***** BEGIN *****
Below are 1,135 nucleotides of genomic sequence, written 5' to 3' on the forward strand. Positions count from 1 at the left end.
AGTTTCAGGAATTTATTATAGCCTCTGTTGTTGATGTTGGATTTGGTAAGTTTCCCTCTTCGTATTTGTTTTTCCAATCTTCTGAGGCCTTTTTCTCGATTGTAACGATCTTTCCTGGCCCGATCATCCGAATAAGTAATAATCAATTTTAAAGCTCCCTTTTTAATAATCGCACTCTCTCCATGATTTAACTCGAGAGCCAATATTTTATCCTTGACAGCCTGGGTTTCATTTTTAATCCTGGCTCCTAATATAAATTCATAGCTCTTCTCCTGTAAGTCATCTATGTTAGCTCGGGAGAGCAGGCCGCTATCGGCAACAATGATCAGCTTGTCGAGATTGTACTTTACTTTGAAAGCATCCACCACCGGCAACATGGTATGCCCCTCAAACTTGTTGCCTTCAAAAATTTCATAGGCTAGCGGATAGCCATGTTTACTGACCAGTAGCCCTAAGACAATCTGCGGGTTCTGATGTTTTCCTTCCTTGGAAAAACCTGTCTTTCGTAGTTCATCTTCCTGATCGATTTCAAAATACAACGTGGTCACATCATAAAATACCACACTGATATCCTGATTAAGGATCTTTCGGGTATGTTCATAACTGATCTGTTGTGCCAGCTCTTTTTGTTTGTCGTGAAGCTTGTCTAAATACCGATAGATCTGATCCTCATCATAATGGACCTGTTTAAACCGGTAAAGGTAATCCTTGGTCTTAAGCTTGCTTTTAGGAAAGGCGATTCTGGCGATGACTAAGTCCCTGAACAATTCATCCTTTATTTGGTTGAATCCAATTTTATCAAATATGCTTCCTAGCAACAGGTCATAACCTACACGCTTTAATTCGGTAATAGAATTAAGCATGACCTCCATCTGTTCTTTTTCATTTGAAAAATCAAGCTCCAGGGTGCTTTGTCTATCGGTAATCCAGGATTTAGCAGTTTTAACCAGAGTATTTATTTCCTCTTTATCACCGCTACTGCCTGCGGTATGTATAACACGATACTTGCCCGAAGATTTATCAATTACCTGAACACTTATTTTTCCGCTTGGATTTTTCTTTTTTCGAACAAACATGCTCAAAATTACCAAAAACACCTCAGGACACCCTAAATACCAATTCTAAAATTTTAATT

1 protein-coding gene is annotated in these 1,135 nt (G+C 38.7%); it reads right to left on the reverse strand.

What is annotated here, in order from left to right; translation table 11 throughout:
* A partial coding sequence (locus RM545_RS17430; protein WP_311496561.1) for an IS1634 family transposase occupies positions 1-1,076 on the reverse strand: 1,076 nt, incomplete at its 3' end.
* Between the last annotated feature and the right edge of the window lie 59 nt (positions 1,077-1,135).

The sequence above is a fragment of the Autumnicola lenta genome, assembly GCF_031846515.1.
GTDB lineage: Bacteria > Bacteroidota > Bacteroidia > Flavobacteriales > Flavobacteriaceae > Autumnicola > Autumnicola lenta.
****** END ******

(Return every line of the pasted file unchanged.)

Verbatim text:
Below are 1,135 nucleotides of genomic sequence, written 5' to 3' on the forward strand. Positions count from 1 at the left end.
AGTTTCAGGAATTTATTATAGCCTCTGTTGTTGATGTTGGATTTGGTAAGTTTCCCTCTTCGTATTTGTTTTTCCAATCTTCTGAGGCCTTTTTCTCGATTGTAACGATCTTTCCTGGCCCGATCATCCGAATAAGTAATAATCAATTTTAAAGCTCCCTTTTTAATAATCGCACTCTCTCCATGATTTAACTCGAGAGCCAATATTTTATCCTTGACAGCCTGGGTTTCATTTTTAATCCTGGCTCCTAATATAAATTCATAGCTCTTCTCCTGTAAGTCATCTATGTTAGCTCGGGAGAGCAGGCCGCTATCGGCAACAATGATCAGCTTGTCGAGATTGTACTTTACTTTGAAAGCATCCACCACCGGCAACATGGTATGCCCCTCAAACTTGTTGCCTTCAAAAATTTCATAGGCTAGCGGATAGCCATGTTTACTGACCAGTAGCCCTAAGACAATCTGCGGGTTCTGATGTTTTCCTTCCTTGGAAAAACCTGTCTTTCGTAGTTCATCTTCCTGATCGATTTCAAAATACAACGTGGTCACATCATAAAATACCACACTGATATCCTGATTAAGGATCTTTCGGGTATGTTCATAACTGATCTGTTGTGCCAGCTCTTTTTGTTTGTCGTGAAGCTTGTCTAAATACCGATAGATCTGATCCTCATCATAATGGACCTGTTTAAACCGGTAAAGGTAATCCTTGGTCTTAAGCTTGCTTTTAGGAAAGGCGATTCTGGCGATGACTAAGTCCCTGAACAATTCATCCTTTATTTGGTTGAATCCAATTTTATCAAATATGCTTCCTAGCAACAGGTCATAACCTACACGCTTTAATTCGGTAATAGAATTAAGCATGACCTCCATCTGTTCTTTTTCATTTGAAAAATCAAGCTCCAGGGTGCTTTGTCTATCGGTAATCCAGGATTTAGCAGTTTTAACCAGAGTATTTATTTCCTCTTTATCACCGCTACTGCCTGCGGTATGTATAACACGATACTTGCCCGAAGATTTATCAATTACCTGAACACTTATTTTTCCGCTTGGATTTTTCTTTTTTCGAACAAACATGCTCAAAATTACCAAAAACACCTCAGGACACCCTAAATACCAATTCTAAAATTTTAATT

1 protein-coding gene is annotated in these 1,135 nt (G+C 38.7%); it reads right to left on the reverse strand.

What is annotated here, in order from left to right; translation table 11 throughout:
* A partial coding sequence (locus RM545_RS17430; protein WP_311496561.1) for an IS1634 family transposase occupies positions 1-1,076 on the reverse strand: 1,076 nt, incomplete at its 3' end.
* Between the last annotated feature and the right edge of the window lie 59 nt (positions 1,077-1,135).

The sequence above is a fragment of the Autumnicola lenta genome, assembly GCF_031846515.1.
GTDB lineage: Bacteria > Bacteroidota > Bacteroidia > Flavobacteriales > Flavobacteriaceae > Autumnicola > Autumnicola lenta.